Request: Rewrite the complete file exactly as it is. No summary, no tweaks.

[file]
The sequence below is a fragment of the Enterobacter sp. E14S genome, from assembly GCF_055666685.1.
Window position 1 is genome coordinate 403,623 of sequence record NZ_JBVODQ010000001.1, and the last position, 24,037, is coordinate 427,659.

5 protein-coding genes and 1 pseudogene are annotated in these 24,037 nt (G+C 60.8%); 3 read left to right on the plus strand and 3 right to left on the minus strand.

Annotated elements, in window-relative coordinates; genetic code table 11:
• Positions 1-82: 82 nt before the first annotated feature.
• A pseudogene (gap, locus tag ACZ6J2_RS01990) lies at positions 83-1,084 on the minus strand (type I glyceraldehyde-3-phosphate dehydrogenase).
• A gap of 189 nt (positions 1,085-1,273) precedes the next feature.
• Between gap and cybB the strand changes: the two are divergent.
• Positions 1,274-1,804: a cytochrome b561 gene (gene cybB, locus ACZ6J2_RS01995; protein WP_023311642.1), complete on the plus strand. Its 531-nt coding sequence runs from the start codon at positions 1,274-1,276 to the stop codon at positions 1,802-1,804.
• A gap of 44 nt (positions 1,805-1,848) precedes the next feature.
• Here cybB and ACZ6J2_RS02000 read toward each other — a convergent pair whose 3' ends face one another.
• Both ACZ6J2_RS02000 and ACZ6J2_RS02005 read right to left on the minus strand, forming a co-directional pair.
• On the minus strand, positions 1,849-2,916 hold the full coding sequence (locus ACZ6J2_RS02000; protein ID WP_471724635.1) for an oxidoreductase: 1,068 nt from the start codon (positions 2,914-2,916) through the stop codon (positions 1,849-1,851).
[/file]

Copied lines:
The sequence below is a fragment of the Enterobacter sp. E14S genome, from assembly GCF_055666685.1.
Window position 1 is genome coordinate 403,623 of sequence record NZ_JBVODQ010000001.1, and the last position, 24,037, is coordinate 427,659.

5 protein-coding genes and 1 pseudogene are annotated in these 24,037 nt (G+C 60.8%); 3 read left to right on the plus strand and 3 right to left on the minus strand.

Annotated elements, in window-relative coordinates; genetic code table 11:
• Positions 1-82: 82 nt before the first annotated feature.
• A pseudogene (gap, locus tag ACZ6J2_RS01990) lies at positions 83-1,084 on the minus strand (type I glyceraldehyde-3-phosphate dehydrogenase).
• A gap of 189 nt (positions 1,085-1,273) precedes the next feature.
• Between gap and cybB the strand changes: the two are divergent.
• Positions 1,274-1,804: a cytochrome b561 gene (gene cybB, locus ACZ6J2_RS01995; protein WP_023311642.1), complete on the plus strand. Its 531-nt coding sequence runs from the start codon at positions 1,274-1,276 to the stop codon at positions 1,802-1,804.
• A gap of 44 nt (positions 1,805-1,848) precedes the next feature.
• Here cybB and ACZ6J2_RS02000 read toward each other — a convergent pair whose 3' ends face one another.
• Both ACZ6J2_RS02000 and ACZ6J2_RS02005 read right to left on the minus strand, forming a co-directional pair.
• On the minus strand, positions 1,849-2,916 hold the full coding sequence (locus ACZ6J2_RS02000; protein ID WP_471724635.1) for an oxidoreductase: 1,068 nt from the start codon (positions 2,914-2,916) through the stop codon (positions 1,849-1,851).